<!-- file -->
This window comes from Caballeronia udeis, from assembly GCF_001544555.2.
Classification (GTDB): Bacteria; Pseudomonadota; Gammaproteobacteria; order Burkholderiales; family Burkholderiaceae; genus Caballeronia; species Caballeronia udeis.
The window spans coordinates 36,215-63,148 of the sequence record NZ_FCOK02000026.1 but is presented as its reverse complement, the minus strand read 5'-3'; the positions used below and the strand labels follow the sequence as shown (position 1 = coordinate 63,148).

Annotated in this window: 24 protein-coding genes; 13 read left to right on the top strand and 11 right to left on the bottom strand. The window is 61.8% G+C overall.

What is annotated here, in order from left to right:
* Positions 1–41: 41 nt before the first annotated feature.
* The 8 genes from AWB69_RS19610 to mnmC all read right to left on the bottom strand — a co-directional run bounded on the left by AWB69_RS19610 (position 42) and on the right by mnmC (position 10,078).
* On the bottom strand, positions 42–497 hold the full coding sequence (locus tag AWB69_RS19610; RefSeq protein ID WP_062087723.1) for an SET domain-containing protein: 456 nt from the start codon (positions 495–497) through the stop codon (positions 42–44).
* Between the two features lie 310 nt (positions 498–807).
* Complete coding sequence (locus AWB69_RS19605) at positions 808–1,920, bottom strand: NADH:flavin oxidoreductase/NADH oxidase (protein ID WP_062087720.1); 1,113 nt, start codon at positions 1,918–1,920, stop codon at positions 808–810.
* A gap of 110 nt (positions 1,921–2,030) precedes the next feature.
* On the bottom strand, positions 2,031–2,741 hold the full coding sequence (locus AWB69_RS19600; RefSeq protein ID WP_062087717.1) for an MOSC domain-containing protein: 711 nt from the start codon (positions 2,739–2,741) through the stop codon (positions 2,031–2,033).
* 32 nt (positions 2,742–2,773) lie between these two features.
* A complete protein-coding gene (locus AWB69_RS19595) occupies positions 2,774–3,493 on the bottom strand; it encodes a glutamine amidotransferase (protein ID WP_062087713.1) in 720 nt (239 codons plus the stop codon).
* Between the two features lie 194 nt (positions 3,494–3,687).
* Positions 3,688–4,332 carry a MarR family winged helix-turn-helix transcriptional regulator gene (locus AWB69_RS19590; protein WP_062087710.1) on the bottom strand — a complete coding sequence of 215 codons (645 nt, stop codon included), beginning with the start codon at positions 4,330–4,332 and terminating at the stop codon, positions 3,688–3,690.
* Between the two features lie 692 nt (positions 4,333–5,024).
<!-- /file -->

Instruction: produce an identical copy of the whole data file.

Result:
This window comes from Caballeronia udeis, from assembly GCF_001544555.2.
Classification (GTDB): Bacteria; Pseudomonadota; Gammaproteobacteria; order Burkholderiales; family Burkholderiaceae; genus Caballeronia; species Caballeronia udeis.
The window spans coordinates 36,215-63,148 of the sequence record NZ_FCOK02000026.1 but is presented as its reverse complement, the minus strand read 5'-3'; the positions used below and the strand labels follow the sequence as shown (position 1 = coordinate 63,148).

Annotated in this window: 24 protein-coding genes; 13 read left to right on the top strand and 11 right to left on the bottom strand. The window is 61.8% G+C overall.

What is annotated here, in order from left to right:
* Positions 1–41: 41 nt before the first annotated feature.
* The 8 genes from AWB69_RS19610 to mnmC all read right to left on the bottom strand — a co-directional run bounded on the left by AWB69_RS19610 (position 42) and on the right by mnmC (position 10,078).
* On the bottom strand, positions 42–497 hold the full coding sequence (locus tag AWB69_RS19610; RefSeq protein ID WP_062087723.1) for an SET domain-containing protein: 456 nt from the start codon (positions 495–497) through the stop codon (positions 42–44).
* Between the two features lie 310 nt (positions 498–807).
* Complete coding sequence (locus AWB69_RS19605) at positions 808–1,920, bottom strand: NADH:flavin oxidoreductase/NADH oxidase (protein ID WP_062087720.1); 1,113 nt, start codon at positions 1,918–1,920, stop codon at positions 808–810.
* A gap of 110 nt (positions 1,921–2,030) precedes the next feature.
* On the bottom strand, positions 2,031–2,741 hold the full coding sequence (locus AWB69_RS19600; RefSeq protein ID WP_062087717.1) for an MOSC domain-containing protein: 711 nt from the start codon (positions 2,739–2,741) through the stop codon (positions 2,031–2,033).
* 32 nt (positions 2,742–2,773) lie between these two features.
* A complete protein-coding gene (locus AWB69_RS19595) occupies positions 2,774–3,493 on the bottom strand; it encodes a glutamine amidotransferase (protein ID WP_062087713.1) in 720 nt (239 codons plus the stop codon).
* Between the two features lie 194 nt (positions 3,494–3,687).
* Positions 3,688–4,332 carry a MarR family winged helix-turn-helix transcriptional regulator gene (locus AWB69_RS19590; protein WP_062087710.1) on the bottom strand — a complete coding sequence of 215 codons (645 nt, stop codon included), beginning with the start codon at positions 4,330–4,332 and terminating at the stop codon, positions 3,688–3,690.
* Between the two features lie 692 nt (positions 4,333–5,024).